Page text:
Complementary colors suggest an opposition of elemental principles, like fire and ice. Blue opposes *yellow; red challenges green. These antagonistic pairings seem to correspond to the way our visual systems are wired.
Johann Wolfgang von Goethe’s book Theory of Colors (Zur Farbenlehre) was published in 1810. It’s is not so much a scientific theory as a catalog of observations about the experience of color vision.
Based on his first-hand experience, he believed that color arose from the interaction between light and darkness. Darkness is not the absence of light, but rather its rival or counterpart. Blue, he believed, is a lightening of black. Yellow is a darkening of white. All other colors are grouped between them.
Goethe looked for chromatic effects at places where light and dark edges intersect, such as along the edges of dark mullions crossing bright windows. He noticed that if we stare at a strong red color and then look at a white wall, a green afterimage emerges.
He arranged the color wheel with the symmetrical six-color spacing that we’re familiar with today. Opposing pairs of hues line up across the center. Yellow and red were at the “plus” side of the color wheel, and they represent “light, brightness, force, warmth, and closeness." Color schemes where yellow, red, and purple predominate, he believed, bring forth feelings of radiance, power, and nobility.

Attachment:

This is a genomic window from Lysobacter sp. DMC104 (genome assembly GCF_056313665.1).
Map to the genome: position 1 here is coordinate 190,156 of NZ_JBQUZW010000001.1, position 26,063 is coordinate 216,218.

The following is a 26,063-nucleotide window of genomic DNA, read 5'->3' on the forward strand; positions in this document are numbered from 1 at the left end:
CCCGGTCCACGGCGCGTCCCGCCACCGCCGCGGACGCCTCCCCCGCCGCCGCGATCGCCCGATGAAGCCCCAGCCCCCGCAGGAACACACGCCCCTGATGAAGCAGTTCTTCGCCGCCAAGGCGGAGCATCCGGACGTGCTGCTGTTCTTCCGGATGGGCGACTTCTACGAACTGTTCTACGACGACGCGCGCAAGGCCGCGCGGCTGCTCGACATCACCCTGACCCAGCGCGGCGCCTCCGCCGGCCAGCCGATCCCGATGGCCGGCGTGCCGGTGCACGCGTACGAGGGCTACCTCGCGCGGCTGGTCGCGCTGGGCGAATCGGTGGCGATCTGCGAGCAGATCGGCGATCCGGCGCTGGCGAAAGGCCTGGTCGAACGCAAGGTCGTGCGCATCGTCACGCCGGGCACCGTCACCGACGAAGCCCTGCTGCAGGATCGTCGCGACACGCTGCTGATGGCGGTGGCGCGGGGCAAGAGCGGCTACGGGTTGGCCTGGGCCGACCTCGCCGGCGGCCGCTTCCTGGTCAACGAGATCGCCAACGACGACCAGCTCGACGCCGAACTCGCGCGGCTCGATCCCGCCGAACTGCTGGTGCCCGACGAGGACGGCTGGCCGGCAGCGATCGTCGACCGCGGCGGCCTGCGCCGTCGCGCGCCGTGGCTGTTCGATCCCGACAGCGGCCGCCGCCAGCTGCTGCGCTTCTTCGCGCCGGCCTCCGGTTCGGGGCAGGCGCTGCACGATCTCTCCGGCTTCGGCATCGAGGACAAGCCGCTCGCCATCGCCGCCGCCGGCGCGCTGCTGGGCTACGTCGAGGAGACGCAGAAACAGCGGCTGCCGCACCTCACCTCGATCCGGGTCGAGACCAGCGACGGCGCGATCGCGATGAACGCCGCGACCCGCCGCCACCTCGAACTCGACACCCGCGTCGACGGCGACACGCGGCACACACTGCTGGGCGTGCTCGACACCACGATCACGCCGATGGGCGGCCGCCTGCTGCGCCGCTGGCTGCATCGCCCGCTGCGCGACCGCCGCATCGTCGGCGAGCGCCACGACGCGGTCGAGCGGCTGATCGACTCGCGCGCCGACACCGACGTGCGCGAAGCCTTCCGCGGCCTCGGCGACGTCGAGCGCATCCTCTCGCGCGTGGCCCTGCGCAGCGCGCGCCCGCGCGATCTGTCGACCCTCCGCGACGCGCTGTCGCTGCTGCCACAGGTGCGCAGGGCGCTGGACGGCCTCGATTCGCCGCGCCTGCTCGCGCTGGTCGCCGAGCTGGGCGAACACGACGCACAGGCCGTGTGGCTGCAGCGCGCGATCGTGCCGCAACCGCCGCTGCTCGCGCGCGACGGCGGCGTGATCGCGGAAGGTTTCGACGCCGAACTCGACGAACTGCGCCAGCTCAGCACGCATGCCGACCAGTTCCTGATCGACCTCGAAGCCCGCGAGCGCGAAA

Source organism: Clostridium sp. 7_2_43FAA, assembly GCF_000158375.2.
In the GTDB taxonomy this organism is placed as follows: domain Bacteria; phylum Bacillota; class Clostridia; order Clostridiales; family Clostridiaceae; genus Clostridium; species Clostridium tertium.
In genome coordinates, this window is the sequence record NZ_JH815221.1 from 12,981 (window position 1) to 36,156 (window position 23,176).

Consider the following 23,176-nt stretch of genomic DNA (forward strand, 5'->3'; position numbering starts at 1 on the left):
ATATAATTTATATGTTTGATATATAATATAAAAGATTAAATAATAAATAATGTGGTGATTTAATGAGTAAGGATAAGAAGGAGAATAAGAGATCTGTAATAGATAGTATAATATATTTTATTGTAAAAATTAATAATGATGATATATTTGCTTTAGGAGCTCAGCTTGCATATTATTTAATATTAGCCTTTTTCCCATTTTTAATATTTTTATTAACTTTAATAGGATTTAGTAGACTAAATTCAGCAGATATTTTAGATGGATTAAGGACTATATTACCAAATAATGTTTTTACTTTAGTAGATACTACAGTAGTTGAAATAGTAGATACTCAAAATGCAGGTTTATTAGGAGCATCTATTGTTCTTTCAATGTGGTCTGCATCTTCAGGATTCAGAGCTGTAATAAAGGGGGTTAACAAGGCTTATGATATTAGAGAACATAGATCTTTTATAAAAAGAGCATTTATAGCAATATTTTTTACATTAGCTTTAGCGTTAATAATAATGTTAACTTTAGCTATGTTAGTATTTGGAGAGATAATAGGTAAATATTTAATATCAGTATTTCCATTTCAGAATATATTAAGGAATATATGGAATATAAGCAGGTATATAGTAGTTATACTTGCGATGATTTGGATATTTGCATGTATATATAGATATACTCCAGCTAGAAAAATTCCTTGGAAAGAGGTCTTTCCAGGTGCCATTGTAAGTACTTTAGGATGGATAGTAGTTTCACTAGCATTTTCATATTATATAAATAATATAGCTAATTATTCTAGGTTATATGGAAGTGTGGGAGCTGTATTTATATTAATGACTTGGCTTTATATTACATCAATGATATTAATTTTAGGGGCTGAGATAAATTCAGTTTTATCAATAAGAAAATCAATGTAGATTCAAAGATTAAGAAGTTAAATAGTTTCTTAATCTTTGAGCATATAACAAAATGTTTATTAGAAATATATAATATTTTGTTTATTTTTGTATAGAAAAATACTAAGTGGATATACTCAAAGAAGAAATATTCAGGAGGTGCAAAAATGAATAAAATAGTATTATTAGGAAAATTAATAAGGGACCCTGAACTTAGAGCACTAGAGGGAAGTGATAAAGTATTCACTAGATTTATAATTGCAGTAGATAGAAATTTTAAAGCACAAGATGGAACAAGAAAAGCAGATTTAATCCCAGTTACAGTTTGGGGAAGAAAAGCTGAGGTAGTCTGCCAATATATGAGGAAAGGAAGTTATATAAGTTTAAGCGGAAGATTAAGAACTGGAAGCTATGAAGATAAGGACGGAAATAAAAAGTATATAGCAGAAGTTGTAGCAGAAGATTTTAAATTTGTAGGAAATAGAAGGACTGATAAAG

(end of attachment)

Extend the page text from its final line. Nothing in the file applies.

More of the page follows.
Blue, he believed, stands for "deprivation, shadow, darkness, weakness, coldness, and distance.” The colors on the cold or “minus” side evoke feelings of dread, yearning, and weakness. “Colors are the deeds of light,” he declared, “its deeds and sufferings.”
His views were at odds with the objective scientific principles of Sir Isaac Newton, which didn’t take into account the human observer. Goethe was more concerned with our response to light and color in physiological, moral, and spiritual terms.
Some of his ideas about color pairings have been echoed in the modern opponent process theory of color vision, which states that all colors that we see are the result of interactions between pairs of color receptors.
But his greatest contribution was to inspire generations of artists, including J.M.W. Turner and even Ludwig van Beethoven.
(*Note: in our perception of color, blue opposes yellow, but in pigments, orange would be the complement)
William Turner. Snow Storm: Hannibal and His Army Crossing the Alps. 1812. From Olga's Gallery
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